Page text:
Councillor Oupa Monareng is adamant that despite the world’s economic downturn, Joburg will keep to its 9 percent by 2014 growth projection.

Joburg has continued to work on big projects like its Bus Rapid Transit system, Rea Vaya Monareng is the mayoral committee member for economic development, appointed in June in the reshuffling of portfolios. He moved from being a member of parliament to one of the City’s top jobs; he has previously served as a member of the Gauteng provincial legislature.

“We will be focusing on manufacturing, industry and partnerships in the city and across the world to reach the 9 percent.”

Joburg was not immune to the global crisis, he says, just as the country was equally affected. Despite it, the City has continued working on big projects, like its Bus Rapid Transit (BRT) and the 2010 stadiums.

He sees as his immediate challenges ensuring that his department gets funding for small medium and micro enterprises, the informal sector and co-operatives, to “grow and sustain their own businesses”.

“Skilling is our immediate priority.” A skills hub, with a tie-in to institutions like the University of Johannesburg, will be established. “This will introduce potential business people to skilling. Small businesses can’t sustain themselves without skills.”

Some 2 500 people have been trained in the past five years – some 150 have been trained to be exporters – and he recently attended one of the graduation ceremonies. “I felt proud and very emotional at how the graduates were received. They so appreciate the efforts – the City is giving priority to those who in future will be full participants.”

When it comes to the cost of doing business – crime, infrastructure weaknesses and the price of electricity – Monareng says that his department will co-operate with other departments to ensure safety and security, and with the metro police, which needs to enforce the City’s by-laws.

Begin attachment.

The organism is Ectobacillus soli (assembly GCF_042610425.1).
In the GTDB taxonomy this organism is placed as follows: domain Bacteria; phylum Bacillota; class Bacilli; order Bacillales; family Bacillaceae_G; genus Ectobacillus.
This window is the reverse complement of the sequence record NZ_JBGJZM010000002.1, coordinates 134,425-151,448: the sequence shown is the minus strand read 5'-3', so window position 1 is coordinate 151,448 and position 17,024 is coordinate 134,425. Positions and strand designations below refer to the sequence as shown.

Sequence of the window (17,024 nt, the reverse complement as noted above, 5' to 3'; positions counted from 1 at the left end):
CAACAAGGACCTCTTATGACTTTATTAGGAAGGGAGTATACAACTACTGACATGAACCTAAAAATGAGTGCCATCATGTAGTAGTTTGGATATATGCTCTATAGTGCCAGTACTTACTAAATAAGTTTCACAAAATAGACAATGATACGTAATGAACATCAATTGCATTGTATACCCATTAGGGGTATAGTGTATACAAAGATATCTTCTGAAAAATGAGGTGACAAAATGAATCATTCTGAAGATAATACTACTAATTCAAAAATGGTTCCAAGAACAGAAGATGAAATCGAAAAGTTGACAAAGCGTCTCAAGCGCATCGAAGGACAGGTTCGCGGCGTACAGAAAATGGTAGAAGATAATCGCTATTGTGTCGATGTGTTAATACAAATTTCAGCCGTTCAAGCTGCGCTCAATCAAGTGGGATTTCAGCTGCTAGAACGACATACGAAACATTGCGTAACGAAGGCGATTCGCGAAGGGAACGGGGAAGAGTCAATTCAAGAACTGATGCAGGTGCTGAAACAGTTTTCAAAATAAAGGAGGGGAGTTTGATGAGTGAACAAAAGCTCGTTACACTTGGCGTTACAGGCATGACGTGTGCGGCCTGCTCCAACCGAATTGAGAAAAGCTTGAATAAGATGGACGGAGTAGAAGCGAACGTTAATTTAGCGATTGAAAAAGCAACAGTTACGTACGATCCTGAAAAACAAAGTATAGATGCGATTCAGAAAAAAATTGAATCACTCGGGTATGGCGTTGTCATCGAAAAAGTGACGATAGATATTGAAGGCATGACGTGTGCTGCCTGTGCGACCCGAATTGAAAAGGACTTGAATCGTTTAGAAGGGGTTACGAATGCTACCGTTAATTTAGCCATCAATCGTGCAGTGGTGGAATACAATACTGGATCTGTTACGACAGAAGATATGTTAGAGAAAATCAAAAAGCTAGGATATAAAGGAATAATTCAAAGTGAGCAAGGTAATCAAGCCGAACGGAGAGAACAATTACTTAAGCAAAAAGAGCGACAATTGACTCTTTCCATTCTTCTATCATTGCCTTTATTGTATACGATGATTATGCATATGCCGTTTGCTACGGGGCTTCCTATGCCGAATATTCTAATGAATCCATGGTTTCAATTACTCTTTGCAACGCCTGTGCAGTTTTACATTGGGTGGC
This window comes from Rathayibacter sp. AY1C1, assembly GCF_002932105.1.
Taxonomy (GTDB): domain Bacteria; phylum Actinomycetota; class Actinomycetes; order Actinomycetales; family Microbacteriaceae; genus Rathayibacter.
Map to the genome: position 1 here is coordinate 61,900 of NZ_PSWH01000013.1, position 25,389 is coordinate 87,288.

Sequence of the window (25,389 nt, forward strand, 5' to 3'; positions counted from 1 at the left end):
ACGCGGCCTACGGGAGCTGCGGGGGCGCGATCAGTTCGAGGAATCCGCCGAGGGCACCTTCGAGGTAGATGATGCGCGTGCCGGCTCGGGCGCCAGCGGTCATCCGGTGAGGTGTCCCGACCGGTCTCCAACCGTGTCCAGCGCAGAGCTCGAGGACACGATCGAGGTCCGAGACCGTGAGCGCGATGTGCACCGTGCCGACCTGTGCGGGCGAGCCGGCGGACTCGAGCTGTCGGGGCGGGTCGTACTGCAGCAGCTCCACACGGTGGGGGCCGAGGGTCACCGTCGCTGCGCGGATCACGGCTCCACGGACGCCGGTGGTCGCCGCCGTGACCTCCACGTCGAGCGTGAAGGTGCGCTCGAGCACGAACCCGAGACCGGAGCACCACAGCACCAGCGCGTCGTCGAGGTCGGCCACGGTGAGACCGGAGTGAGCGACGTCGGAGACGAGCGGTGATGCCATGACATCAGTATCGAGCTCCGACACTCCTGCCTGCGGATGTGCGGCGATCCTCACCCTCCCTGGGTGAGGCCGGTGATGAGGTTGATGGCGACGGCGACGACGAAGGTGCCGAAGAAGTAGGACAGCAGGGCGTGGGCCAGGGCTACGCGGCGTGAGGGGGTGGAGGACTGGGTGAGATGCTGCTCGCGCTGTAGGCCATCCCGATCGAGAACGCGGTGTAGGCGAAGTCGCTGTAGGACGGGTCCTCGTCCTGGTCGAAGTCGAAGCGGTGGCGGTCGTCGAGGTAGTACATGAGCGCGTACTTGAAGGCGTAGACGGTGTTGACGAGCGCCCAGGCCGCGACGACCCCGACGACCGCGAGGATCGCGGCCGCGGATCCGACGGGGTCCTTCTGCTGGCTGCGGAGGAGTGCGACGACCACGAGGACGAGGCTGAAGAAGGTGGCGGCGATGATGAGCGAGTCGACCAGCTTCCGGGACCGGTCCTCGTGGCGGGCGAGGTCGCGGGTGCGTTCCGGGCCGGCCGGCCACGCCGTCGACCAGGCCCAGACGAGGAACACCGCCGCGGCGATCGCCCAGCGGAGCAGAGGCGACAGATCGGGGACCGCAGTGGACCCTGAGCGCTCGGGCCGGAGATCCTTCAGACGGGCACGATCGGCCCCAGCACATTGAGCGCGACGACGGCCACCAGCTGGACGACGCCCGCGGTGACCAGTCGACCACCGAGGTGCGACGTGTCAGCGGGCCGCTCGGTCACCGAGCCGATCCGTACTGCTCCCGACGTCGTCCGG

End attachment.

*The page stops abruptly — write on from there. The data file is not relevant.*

There has been a drop in hijackings, robberies and murders in the suburbs and townships, he points out.


He also wants to attract tourists – from the provinces, neighbouring countries and overseas. There are endless activities arranged to promote tourism in the city, and therefore growth: the hosting of Miss World in December and all the activities that go with it; the Soweto Festival; and major projects like Orlando Ekhaya in Soweto.

Another initiative is the broadband project with international technology company Ericsson, in which the City intends to bring down the cost of telecommunications connectivity. “The City is facilitating the introduction of optic fibre and creating opportunities for other service providers [besides Telkom, Vodacom and MTN],” he explains.

He is also keen to offer smart cards for small businesses operating around taxi ranks and bus and BRT stations.

Economic growth

Economic growth has been affected by the collection rates for services, he admits. “As soon as things are back to normal, we will put measures in place for collection, to make sure people pay their rates and taxes.”